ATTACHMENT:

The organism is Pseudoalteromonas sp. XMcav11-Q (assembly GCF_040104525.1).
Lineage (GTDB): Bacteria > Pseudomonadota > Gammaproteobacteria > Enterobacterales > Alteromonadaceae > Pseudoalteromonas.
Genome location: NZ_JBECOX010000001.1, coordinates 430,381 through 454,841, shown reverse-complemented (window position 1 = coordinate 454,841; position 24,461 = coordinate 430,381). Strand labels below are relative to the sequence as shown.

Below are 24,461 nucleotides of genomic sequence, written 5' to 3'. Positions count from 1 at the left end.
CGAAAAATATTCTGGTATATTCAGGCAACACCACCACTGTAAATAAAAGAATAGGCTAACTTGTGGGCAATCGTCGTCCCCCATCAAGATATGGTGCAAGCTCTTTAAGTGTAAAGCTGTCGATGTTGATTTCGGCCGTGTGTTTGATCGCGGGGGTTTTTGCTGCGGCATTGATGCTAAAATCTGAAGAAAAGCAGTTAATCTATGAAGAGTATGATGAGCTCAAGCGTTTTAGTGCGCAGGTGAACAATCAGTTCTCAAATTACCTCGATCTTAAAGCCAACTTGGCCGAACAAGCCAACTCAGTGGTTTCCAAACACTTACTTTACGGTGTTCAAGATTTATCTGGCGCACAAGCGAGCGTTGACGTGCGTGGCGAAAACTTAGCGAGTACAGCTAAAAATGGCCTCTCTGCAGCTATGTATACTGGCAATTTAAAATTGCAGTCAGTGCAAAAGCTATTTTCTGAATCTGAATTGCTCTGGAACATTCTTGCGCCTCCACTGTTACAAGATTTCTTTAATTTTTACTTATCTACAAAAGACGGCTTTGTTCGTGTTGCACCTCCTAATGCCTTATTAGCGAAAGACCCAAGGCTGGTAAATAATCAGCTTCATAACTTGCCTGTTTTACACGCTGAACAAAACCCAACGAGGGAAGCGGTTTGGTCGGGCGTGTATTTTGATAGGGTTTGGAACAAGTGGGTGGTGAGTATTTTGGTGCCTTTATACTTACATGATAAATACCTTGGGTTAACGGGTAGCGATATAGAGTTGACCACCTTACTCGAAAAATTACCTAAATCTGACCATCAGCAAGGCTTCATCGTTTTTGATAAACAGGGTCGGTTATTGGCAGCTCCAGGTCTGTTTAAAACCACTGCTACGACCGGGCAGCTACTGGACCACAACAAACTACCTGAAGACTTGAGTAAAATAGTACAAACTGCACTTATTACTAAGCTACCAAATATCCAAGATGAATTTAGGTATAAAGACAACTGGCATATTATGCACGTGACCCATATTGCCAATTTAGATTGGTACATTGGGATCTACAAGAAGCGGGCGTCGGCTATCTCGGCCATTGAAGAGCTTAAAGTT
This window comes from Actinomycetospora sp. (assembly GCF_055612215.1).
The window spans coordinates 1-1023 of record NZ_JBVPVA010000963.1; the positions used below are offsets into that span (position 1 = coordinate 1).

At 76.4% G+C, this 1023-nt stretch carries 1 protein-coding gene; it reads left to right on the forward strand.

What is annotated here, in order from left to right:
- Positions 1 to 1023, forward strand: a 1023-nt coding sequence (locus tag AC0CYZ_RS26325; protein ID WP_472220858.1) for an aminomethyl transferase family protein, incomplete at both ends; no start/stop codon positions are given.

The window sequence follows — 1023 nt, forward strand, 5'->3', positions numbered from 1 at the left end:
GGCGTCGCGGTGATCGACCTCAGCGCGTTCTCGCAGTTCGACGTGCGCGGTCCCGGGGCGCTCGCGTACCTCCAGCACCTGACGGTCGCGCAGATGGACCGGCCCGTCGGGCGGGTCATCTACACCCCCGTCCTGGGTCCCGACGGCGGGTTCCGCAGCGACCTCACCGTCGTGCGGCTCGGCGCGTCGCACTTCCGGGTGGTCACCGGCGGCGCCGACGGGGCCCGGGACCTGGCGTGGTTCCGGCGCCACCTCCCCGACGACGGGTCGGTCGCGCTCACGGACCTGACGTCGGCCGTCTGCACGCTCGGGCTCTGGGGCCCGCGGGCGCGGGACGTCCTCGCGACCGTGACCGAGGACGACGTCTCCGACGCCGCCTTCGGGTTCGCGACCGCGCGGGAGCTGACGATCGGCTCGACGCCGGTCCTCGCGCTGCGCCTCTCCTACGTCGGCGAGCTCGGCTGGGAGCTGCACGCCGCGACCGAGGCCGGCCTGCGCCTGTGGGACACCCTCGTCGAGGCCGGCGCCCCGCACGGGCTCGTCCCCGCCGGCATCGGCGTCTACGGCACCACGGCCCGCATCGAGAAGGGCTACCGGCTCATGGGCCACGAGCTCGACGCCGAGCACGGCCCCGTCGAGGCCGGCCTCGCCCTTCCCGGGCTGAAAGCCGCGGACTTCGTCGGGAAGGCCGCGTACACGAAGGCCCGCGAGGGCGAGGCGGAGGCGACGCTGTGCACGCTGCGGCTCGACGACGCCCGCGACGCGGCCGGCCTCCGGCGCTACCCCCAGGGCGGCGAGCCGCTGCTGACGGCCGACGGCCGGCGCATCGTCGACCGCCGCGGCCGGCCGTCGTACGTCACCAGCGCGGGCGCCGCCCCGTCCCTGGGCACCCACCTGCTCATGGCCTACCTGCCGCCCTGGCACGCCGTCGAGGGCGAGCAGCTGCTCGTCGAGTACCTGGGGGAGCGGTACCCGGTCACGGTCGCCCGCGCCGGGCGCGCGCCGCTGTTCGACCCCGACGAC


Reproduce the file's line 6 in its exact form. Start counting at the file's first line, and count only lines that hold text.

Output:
This window comes from Actinomycetospora sp. (assembly GCF_055612215.1).